Iron drug interactions are very common. Use of iron products like ferrous sulfate is also extremely common. Two diseases that iron deficiency can cause is anemia and restless leg syndrome. There are iron drug interactions that can reduce the effectiveness of iron. More commonly, iron can impact other medications. Here’s a few common iron drug interactions that you should be aware of.
- Iron Binding Interactions. There are numerous examples here.
- Antibiotics may be the most concerning. Oral drugs like fluoroquinolones (levofloxacin and ciprofloxacin) can potentially be less effective when they are given at or near the same time as iron. You could imagine this being a major issue in a patient who is battling pneumonia or a urinary tract infection. Cefdinir and tetracyclines are two other examples of antibiotics that may be reduced by iron binding. Here’s a case scenario of antibiotic failure due to one of these interactions.
- Levothyroxine. This medication can also be bound up by iron and concentrations can be reduced. As long as TSH levels are within normal limits and the patient is asymptomatic, we are usually good. Keep an eye out for new starts or dose increases. Variable TSH can be an indicator of potential interactions as well.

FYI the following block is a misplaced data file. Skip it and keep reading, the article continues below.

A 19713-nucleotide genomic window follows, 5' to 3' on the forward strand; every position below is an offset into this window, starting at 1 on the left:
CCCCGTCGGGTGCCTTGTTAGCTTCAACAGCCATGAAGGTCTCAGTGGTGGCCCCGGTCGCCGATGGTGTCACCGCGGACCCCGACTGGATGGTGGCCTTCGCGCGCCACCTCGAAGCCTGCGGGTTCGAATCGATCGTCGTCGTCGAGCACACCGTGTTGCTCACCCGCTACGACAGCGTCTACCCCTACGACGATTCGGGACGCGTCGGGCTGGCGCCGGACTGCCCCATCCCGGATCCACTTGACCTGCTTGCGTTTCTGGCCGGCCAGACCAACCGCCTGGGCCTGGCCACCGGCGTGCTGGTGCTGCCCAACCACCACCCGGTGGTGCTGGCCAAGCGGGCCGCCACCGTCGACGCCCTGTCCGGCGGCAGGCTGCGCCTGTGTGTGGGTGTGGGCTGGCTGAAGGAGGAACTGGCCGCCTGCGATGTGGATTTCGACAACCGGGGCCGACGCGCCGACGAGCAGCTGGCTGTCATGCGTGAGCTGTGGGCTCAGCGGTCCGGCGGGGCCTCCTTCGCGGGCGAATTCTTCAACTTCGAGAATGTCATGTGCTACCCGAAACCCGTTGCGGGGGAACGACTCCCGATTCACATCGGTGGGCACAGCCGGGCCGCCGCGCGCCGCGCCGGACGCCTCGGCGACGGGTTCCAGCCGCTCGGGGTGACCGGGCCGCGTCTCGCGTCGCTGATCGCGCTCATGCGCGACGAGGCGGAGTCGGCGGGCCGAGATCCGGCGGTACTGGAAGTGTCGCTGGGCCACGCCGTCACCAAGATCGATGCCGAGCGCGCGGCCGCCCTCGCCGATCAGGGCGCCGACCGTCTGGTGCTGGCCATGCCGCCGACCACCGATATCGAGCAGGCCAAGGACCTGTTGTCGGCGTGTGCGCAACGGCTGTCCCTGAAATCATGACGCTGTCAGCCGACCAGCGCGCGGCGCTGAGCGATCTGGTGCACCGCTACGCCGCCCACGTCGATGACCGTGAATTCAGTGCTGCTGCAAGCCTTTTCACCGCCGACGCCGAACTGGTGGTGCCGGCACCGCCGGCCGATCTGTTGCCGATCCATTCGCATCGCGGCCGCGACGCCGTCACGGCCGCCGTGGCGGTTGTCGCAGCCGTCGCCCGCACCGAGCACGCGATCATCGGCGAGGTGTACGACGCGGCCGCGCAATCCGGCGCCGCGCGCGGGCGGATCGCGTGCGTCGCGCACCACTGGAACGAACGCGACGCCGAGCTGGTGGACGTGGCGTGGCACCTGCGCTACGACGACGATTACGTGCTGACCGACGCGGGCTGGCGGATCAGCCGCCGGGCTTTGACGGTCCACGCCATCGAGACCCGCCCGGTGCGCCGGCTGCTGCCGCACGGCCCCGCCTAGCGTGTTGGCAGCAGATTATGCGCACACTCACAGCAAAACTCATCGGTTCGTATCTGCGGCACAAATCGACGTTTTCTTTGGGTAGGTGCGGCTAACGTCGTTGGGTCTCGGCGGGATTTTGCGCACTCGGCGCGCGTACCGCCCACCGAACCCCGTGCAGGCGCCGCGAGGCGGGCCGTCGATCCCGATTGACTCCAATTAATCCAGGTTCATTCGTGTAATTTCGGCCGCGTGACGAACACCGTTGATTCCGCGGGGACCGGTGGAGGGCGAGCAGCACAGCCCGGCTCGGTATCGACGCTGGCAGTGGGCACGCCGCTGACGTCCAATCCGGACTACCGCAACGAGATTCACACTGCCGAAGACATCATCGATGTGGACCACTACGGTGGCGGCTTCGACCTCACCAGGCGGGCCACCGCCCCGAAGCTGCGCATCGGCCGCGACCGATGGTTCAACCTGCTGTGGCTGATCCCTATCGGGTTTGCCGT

- Levodopa. Iron can reduce concentrations of levodopa. This is a very sensitive medication used in the management of Parkinson’s. Starting an iron supplement could put a patient in a subtherapeutic state leading to more symptoms of Parkinson’s disease.
- Reducing iron’s effectiveness. Iron is best absorbed in an acidic environment. Drugs that suppress the stomach’s acid pumps or reduces the amount of acid in the stomach may impair absorption of the iron. H2 blockers, PPI’s, Tums, Rolaids, and other similar products can all reduce or suppress acid production. If hemoglobin or iron stores are not responding, we may try to get around this by administering vitamin C with the iron to increase the acidic environment of the stomach.
Love the blog? Get a free gift simply for following! Over 5,000 medication loving healthcare professional have taken advantage of this!
What’s the answer for minimizing the impact of binding interactions?
Good question! Depends upon the situation. One important thing to assess is if iron is necessary long term. If not, discontinue it and don’t worry about the interaction. In short courses of antibiotics, we may be able to hold the iron if the anemia is not a dire situation. Otherwise, our option is to try to maximize the time between the taking iron and the interacting medication. If it is something we can monitor a lab for like levothyroxine, consistency is probably the best route. – hope that helps! Eric
Thank you very much, this post is really informative.